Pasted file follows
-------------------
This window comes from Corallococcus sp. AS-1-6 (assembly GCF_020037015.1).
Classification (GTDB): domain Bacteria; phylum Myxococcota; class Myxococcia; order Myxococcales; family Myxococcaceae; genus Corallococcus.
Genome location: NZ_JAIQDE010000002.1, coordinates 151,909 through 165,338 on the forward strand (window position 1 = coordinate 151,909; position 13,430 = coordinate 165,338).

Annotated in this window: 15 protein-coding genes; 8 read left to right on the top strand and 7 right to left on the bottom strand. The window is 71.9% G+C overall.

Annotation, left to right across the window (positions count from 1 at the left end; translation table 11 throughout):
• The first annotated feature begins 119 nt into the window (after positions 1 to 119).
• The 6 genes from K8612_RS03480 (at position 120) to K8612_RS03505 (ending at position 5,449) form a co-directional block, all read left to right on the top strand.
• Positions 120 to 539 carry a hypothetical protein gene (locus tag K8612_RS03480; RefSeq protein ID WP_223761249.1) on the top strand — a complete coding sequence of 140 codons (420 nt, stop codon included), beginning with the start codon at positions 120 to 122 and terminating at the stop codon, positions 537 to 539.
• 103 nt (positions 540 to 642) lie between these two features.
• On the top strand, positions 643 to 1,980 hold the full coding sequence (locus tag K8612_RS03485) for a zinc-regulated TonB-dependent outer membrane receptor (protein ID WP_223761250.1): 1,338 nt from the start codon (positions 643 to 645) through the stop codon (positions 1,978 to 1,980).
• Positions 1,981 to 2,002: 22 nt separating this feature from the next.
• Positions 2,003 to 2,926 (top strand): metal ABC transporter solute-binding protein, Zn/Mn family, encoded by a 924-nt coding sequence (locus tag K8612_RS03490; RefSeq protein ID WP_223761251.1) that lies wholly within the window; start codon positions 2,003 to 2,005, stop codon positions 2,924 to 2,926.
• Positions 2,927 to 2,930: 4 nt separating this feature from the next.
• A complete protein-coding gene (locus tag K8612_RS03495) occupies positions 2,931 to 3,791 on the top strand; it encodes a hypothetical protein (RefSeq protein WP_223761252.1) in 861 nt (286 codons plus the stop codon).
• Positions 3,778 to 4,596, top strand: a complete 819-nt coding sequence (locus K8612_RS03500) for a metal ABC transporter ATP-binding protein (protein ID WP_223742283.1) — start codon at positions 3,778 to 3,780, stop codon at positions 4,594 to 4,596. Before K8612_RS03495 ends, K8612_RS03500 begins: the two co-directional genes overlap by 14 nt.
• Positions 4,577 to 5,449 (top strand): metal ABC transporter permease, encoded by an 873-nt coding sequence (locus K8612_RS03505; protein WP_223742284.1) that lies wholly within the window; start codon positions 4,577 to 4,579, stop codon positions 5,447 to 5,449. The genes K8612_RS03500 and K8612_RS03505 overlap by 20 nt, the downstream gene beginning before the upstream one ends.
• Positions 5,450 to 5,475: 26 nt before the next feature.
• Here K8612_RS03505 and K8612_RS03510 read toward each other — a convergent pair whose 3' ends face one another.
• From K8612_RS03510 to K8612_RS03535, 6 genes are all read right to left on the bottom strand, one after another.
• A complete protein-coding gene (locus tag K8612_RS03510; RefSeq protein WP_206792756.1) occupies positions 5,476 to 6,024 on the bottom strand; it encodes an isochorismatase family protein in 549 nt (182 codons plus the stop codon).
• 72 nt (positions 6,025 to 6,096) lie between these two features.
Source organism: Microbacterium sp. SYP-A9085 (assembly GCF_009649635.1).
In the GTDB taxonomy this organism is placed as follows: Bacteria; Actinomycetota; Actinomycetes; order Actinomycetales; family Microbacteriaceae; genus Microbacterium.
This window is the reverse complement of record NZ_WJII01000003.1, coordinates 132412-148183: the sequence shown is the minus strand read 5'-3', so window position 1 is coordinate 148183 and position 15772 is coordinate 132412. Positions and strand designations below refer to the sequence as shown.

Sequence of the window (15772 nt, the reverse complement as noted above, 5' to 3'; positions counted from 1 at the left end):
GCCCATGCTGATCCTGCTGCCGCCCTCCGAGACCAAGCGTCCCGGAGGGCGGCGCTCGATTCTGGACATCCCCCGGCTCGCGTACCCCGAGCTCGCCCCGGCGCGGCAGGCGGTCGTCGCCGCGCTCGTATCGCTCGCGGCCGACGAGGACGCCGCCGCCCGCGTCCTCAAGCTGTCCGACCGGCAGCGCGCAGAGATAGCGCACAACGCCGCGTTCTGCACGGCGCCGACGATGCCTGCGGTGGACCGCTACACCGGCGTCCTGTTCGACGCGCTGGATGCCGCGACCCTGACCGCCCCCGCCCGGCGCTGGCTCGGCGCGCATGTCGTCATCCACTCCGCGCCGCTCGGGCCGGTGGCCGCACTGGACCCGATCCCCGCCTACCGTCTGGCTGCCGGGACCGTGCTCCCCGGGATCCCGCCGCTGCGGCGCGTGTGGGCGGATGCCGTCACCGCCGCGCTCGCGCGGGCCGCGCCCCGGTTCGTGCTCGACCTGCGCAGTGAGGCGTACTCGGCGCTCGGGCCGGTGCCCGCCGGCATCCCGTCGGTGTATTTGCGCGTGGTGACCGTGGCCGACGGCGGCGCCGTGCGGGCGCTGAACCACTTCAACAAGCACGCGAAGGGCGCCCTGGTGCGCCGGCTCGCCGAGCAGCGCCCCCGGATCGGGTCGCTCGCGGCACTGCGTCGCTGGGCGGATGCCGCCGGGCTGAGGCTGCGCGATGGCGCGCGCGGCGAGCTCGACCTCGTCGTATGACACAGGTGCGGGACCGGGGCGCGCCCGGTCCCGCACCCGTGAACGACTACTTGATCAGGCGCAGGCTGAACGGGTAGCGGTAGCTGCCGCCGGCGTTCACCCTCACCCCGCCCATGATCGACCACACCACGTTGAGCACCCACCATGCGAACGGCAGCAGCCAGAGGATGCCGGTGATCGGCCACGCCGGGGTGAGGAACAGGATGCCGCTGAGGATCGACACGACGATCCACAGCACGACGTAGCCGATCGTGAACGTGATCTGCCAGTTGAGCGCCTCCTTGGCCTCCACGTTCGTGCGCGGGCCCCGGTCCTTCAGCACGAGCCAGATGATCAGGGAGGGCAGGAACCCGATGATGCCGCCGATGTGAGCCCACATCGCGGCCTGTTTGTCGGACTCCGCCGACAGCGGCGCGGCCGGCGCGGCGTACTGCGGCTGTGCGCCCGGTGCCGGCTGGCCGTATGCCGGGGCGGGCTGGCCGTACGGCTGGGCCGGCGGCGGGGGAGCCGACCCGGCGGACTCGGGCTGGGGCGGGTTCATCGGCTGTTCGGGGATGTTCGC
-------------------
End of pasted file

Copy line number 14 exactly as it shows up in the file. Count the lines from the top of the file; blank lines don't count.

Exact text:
• A complete protein-coding gene (locus tag K8612_RS03495) occupies positions 2,931 to 3,791 on the top strand; it encodes a hypothetical protein (RefSeq protein WP_223761252.1) in 861 nt (286 codons plus the stop codon).